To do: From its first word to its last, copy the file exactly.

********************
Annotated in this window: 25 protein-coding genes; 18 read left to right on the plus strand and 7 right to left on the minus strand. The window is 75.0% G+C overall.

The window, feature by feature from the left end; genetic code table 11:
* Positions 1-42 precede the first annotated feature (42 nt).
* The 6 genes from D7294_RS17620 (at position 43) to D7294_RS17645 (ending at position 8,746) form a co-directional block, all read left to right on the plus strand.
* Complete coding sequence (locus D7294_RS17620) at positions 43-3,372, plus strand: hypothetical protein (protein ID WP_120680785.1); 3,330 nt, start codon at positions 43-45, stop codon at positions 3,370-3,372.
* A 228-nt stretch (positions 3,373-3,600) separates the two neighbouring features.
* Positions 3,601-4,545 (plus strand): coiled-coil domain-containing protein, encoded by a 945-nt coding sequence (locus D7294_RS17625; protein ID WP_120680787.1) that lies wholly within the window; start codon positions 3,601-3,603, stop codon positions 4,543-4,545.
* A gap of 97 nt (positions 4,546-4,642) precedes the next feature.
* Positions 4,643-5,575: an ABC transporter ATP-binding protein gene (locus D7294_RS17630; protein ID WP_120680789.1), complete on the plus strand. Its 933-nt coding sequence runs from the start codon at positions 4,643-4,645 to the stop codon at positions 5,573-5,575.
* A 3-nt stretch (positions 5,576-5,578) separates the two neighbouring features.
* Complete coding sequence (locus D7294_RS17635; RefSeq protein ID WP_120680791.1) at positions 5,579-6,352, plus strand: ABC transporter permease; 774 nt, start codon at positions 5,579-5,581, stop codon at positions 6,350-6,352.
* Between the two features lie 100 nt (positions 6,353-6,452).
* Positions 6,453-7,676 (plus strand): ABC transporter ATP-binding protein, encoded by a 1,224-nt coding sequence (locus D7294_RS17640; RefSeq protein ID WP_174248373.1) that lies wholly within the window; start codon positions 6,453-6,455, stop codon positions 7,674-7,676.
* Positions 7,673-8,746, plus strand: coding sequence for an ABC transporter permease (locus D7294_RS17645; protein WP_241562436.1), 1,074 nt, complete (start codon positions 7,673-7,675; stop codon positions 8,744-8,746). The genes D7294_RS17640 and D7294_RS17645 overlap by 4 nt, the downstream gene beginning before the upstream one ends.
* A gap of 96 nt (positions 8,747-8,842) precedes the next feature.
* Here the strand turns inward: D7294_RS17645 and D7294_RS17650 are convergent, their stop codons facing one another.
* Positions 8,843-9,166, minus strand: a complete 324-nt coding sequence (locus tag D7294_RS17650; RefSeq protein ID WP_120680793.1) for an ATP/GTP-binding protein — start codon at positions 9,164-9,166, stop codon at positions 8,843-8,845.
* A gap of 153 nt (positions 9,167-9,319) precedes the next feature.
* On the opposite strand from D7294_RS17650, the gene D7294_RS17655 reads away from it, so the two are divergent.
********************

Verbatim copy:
Annotated in this window: 25 protein-coding genes; 18 read left to right on the plus strand and 7 right to left on the minus strand. The window is 75.0% G+C overall.

The window, feature by feature from the left end; genetic code table 11:
* Positions 1-42 precede the first annotated feature (42 nt).
* The 6 genes from D7294_RS17620 (at position 43) to D7294_RS17645 (ending at position 8,746) form a co-directional block, all read left to right on the plus strand.
* Complete coding sequence (locus D7294_RS17620) at positions 43-3,372, plus strand: hypothetical protein (protein ID WP_120680785.1); 3,330 nt, start codon at positions 43-45, stop codon at positions 3,370-3,372.
* A 228-nt stretch (positions 3,373-3,600) separates the two neighbouring features.
* Positions 3,601-4,545 (plus strand): coiled-coil domain-containing protein, encoded by a 945-nt coding sequence (locus D7294_RS17625; protein ID WP_120680787.1) that lies wholly within the window; start codon positions 3,601-3,603, stop codon positions 4,543-4,545.
* A gap of 97 nt (positions 4,546-4,642) precedes the next feature.
* Positions 4,643-5,575: an ABC transporter ATP-binding protein gene (locus D7294_RS17630; protein ID WP_120680789.1), complete on the plus strand. Its 933-nt coding sequence runs from the start codon at positions 4,643-4,645 to the stop codon at positions 5,573-5,575.
* A 3-nt stretch (positions 5,576-5,578) separates the two neighbouring features.
* Complete coding sequence (locus D7294_RS17635; RefSeq protein ID WP_120680791.1) at positions 5,579-6,352, plus strand: ABC transporter permease; 774 nt, start codon at positions 5,579-5,581, stop codon at positions 6,350-6,352.
* Between the two features lie 100 nt (positions 6,353-6,452).
* Positions 6,453-7,676 (plus strand): ABC transporter ATP-binding protein, encoded by a 1,224-nt coding sequence (locus D7294_RS17640; RefSeq protein ID WP_174248373.1) that lies wholly within the window; start codon positions 6,453-6,455, stop codon positions 7,674-7,676.
* Positions 7,673-8,746, plus strand: coding sequence for an ABC transporter permease (locus D7294_RS17645; protein WP_241562436.1), 1,074 nt, complete (start codon positions 7,673-7,675; stop codon positions 8,744-8,746). The genes D7294_RS17640 and D7294_RS17645 overlap by 4 nt, the downstream gene beginning before the upstream one ends.
* A gap of 96 nt (positions 8,747-8,842) precedes the next feature.
* Here the strand turns inward: D7294_RS17645 and D7294_RS17650 are convergent, their stop codons facing one another.
* Positions 8,843-9,166, minus strand: a complete 324-nt coding sequence (locus tag D7294_RS17650; RefSeq protein ID WP_120680793.1) for an ATP/GTP-binding protein — start codon at positions 9,164-9,166, stop codon at positions 8,843-8,845.
* A gap of 153 nt (positions 9,167-9,319) precedes the next feature.
* On the opposite strand from D7294_RS17650, the gene D7294_RS17655 reads away from it, so the two are divergent.